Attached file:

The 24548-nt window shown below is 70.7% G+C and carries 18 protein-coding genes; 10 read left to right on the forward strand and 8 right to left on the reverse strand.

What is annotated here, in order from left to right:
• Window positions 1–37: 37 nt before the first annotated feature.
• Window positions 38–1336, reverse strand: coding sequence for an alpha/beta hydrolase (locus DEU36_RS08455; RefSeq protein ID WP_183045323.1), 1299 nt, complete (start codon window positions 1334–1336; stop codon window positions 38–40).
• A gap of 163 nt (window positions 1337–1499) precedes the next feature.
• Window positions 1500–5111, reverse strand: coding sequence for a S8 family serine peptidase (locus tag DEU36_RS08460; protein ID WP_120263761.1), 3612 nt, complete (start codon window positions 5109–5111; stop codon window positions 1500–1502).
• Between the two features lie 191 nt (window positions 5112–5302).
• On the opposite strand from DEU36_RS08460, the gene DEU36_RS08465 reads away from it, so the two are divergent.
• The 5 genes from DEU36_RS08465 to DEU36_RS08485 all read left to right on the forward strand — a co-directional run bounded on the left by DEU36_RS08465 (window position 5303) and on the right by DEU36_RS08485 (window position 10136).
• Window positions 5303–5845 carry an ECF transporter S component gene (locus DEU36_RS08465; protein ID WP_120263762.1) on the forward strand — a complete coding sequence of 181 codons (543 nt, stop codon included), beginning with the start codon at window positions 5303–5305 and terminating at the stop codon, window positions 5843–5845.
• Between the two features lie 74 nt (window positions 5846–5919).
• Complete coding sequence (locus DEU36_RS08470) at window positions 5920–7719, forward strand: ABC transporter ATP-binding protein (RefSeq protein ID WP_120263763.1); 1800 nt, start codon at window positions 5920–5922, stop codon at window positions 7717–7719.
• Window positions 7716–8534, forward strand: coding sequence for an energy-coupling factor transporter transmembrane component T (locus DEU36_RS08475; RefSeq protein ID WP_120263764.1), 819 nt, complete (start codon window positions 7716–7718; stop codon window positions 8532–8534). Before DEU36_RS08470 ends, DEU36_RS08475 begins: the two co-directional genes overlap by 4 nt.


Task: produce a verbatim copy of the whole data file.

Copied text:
The 24548-nt window shown below is 70.7% G+C and carries 18 protein-coding genes; 10 read left to right on the forward strand and 8 right to left on the reverse strand.

What is annotated here, in order from left to right:
• Window positions 1–37: 37 nt before the first annotated feature.
• Window positions 38–1336, reverse strand: coding sequence for an alpha/beta hydrolase (locus DEU36_RS08455; RefSeq protein ID WP_183045323.1), 1299 nt, complete (start codon window positions 1334–1336; stop codon window positions 38–40).
• A gap of 163 nt (window positions 1337–1499) precedes the next feature.
• Window positions 1500–5111, reverse strand: coding sequence for a S8 family serine peptidase (locus tag DEU36_RS08460; protein ID WP_120263761.1), 3612 nt, complete (start codon window positions 5109–5111; stop codon window positions 1500–1502).
• Between the two features lie 191 nt (window positions 5112–5302).
• On the opposite strand from DEU36_RS08460, the gene DEU36_RS08465 reads away from it, so the two are divergent.
• The 5 genes from DEU36_RS08465 to DEU36_RS08485 all read left to right on the forward strand — a co-directional run bounded on the left by DEU36_RS08465 (window position 5303) and on the right by DEU36_RS08485 (window position 10136).
• Window positions 5303–5845 carry an ECF transporter S component gene (locus DEU36_RS08465; protein ID WP_120263762.1) on the forward strand — a complete coding sequence of 181 codons (543 nt, stop codon included), beginning with the start codon at window positions 5303–5305 and terminating at the stop codon, window positions 5843–5845.
• Between the two features lie 74 nt (window positions 5846–5919).
• Complete coding sequence (locus DEU36_RS08470) at window positions 5920–7719, forward strand: ABC transporter ATP-binding protein (RefSeq protein ID WP_120263763.1); 1800 nt, start codon at window positions 5920–5922, stop codon at window positions 7717–7719.
• Window positions 7716–8534, forward strand: coding sequence for an energy-coupling factor transporter transmembrane component T (locus DEU36_RS08475; RefSeq protein ID WP_120263764.1), 819 nt, complete (start codon window positions 7716–7718; stop codon window positions 8532–8534). Before DEU36_RS08470 ends, DEU36_RS08475 begins: the two co-directional genes overlap by 4 nt.